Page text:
Unusually warm winter weather has already forced the London, ON track to cancel four-and-a-half cards of racing since Boxing Day.
by Dave Briggs
Greg Blanchard said he doesn’t know how many pairs of shoes he’s ruined in the last few weeks while walking the water-logged half-mile track at The Raceway at the Western Fair District in London, ON while trying to determine whether to cancel yet another card of racing. Already, the track’s raceway manager has had to scratch four-and-a-half cards of racing due to unseasonably warm January weather that has turned the track to glop.
“Winter racing, monitoring weather and making those decisions is probably the most stressful part of my job,” Blanchard said Thursday, a day after cancelling Wednesday night’s card. “You’re trying to make the best decision you can based on a number of variables. You’re trying to make a lot of people happy, which isn’t possible. When we get in a stretch like this, for me it’s just consuming because you’re not only worried about that day and trying to make the decision, but as soon as you do, you’re already thinking ahead to the next day, or later in the week based on the forecast.”
The Raceway cancelled its lucrative Boxing Day card (Dec. 26) after five races and then lost its Jan. 2, 3, 10 and 18 cards due to unsafe track conditions.
“We expect there’s a chance we’ll lose days in January and February, typically for snow storms, freezing rain, extreme cold. So, to be losing days in January for milder temperatures that are leading to frost coming out of the track, is a tough pill to swallow… I hate cancelling. It bothers me to cancel,” said Blanchard, who said the decision to cancel or not is made more challenging by a number of factors.
“We’ve got people trucking two and three hours to get here. Some have to get here early for Lasix, so they’re leaving earlier. You’re trying best to make a decision and if you’re going to cancel you’re trying to make that decision early enough that people aren’t already out on the road and trying to get here, weighing that against trying to give it as long as you can to see. As we know, the weather can change, as well. We try to see how the track is going to react. Sometimes the track has to tell us if it’s going to react positively. If we start to see that early in the morning then we feel a lot more confident that it might be okay that night based on the forecast. If it’s going to get colder at night, we know it’s going to tighten up. There’s a lot of different variables, so you’re weighing that all day. You make your decision and you know whatever way you go, it’s probably 50/50. Fifty per cent think you’re making the wrong decision, 50 per cent are thinking you’re making the right decision.”
Though the track has undeniably lost business, Blanchard said he feels most badly for the horsepeople.
“I feel bad for the horsepeople more than anything who are losing out on that chance that week to race. For us, there’s certainly a loss, as well, but I don’t think it’s as significant as it is for the horsepeople,” he said.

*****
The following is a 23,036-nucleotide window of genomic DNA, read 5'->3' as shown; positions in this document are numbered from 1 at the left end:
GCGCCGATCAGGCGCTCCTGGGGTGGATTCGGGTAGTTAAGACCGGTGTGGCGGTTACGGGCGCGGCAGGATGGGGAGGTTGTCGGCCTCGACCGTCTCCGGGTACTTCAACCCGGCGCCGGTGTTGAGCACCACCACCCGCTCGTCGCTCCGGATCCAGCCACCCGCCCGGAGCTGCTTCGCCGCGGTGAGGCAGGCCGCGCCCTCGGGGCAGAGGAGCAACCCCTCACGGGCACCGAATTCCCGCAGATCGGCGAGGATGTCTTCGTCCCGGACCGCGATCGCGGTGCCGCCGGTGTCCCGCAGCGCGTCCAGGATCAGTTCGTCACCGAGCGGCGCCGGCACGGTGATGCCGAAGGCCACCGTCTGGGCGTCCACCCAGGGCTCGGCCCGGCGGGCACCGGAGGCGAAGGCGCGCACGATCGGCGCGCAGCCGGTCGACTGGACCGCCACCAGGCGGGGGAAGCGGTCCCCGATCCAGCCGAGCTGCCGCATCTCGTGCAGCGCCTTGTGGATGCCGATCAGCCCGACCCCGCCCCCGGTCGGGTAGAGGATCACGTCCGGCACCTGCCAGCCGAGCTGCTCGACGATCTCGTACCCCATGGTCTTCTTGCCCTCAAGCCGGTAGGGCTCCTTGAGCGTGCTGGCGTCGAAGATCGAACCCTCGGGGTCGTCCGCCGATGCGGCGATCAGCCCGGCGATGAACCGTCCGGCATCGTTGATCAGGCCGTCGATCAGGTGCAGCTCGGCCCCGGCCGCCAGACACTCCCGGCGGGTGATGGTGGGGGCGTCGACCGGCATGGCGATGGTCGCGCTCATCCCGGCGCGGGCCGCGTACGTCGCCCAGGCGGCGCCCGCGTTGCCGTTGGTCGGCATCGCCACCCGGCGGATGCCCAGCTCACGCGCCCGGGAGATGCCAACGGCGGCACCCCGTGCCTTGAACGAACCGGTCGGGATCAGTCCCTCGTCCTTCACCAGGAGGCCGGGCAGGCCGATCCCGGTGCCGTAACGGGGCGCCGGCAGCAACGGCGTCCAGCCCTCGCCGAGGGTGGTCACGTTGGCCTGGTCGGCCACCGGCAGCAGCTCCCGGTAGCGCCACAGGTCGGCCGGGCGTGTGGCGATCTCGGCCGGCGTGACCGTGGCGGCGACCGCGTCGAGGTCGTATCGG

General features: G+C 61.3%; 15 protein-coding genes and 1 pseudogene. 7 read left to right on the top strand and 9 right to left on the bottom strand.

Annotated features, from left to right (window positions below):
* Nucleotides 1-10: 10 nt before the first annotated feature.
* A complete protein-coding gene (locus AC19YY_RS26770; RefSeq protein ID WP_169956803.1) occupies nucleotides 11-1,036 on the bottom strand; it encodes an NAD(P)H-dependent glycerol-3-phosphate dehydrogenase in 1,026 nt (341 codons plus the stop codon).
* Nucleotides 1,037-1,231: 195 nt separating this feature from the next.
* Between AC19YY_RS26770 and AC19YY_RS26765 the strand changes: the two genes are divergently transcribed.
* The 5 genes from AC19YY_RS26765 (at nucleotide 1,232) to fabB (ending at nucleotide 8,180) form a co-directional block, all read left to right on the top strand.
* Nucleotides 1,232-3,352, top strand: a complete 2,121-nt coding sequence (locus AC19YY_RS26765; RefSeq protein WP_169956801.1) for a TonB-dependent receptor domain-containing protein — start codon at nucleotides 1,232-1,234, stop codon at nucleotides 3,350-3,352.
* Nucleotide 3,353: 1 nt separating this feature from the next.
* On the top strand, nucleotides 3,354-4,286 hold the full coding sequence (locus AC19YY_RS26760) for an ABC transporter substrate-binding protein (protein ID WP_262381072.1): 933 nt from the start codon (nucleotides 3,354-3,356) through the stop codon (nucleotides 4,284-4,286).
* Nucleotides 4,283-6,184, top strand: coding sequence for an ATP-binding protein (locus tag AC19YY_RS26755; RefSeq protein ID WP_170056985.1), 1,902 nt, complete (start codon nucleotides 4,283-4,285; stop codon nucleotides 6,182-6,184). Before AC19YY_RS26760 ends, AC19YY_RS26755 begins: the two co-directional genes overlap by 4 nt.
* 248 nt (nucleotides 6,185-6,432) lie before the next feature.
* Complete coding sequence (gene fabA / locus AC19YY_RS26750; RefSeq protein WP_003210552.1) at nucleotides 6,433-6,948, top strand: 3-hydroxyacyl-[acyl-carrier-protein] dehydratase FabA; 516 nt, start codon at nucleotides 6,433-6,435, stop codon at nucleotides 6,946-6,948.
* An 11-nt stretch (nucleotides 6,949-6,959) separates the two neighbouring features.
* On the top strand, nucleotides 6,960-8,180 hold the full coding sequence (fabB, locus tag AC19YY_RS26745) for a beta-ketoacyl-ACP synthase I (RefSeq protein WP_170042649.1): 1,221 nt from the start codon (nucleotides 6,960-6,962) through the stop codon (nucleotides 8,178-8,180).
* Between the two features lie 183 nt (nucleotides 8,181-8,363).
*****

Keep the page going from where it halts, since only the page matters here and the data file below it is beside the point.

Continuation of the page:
Blanchard (above) said the track had forecast to run 10-race cards in January and February and is making up for the lost dates by extending most cards to 11 races. Western Fair may go to as many as 12 races in the next few weeks if the horse population can support it.
Having to cancel the Dec. 26 card after five races was particularly difficult, Blanchard said.
“Boxing Day was the one that hurt because, typically, it’s our second best day of the season (behind the Molson Pace card) in terms of on-track attendance and wagering. We had a full dining room. We got almost half of the card in that day, but you hate to have that happen when you’ve got so many new people there on that particular day,” Blanchard said.
The aborted Boxing Day card came just three days after the track produced an all-time record handle when $765,685 was bet on a special 16-race Dec. 23 card. That was almost $70,000 more than the track’s previous best set on the same date in 2014.
Blanchard said he’s worried the recent spate of cancellations will result in a loss of momentum on the wagering front.
“I’m a big believer in momentum. I certainly believe that has an impact. Customers after three or four cancellations in a short period of time, they could certainly start to turn their attention to another product,” he said, adding the track crew has been diligently fighting the weather problems.
“Our guys, I wouldn’t trade them for anybody,” Blanchard said. “They work tirelessly on this track, but, sometimes, Mother Nature gets the upper hand. We’ve been pretty fortunate. It’s been a long time since we’ve had a winter like this. It’s a different time. Collectively, horsemen and horsewomen just won’t race on tracks that we used to race on. Like anything, times change and industries evolve. Safety is more paramount. That’s a good thing.”
Though the forecast in southwestern Ontario still is predicted to be well above freezing for the next week or so, Blanchard is hoping maybe poor track conditions now will allow the track to avoid problems closer to spring.
“Maybe the fact that we’re having problems now, there won’t be that deep frost in the spring. We might get lucky on that end, but, typically, this is what we deal with in the latter part of March into April when the weather starts to really warm up suddenly,” he said, fingers clearly crossed.
“I can’t remember seeing a January like this with these long stretches of mild weather and rain.”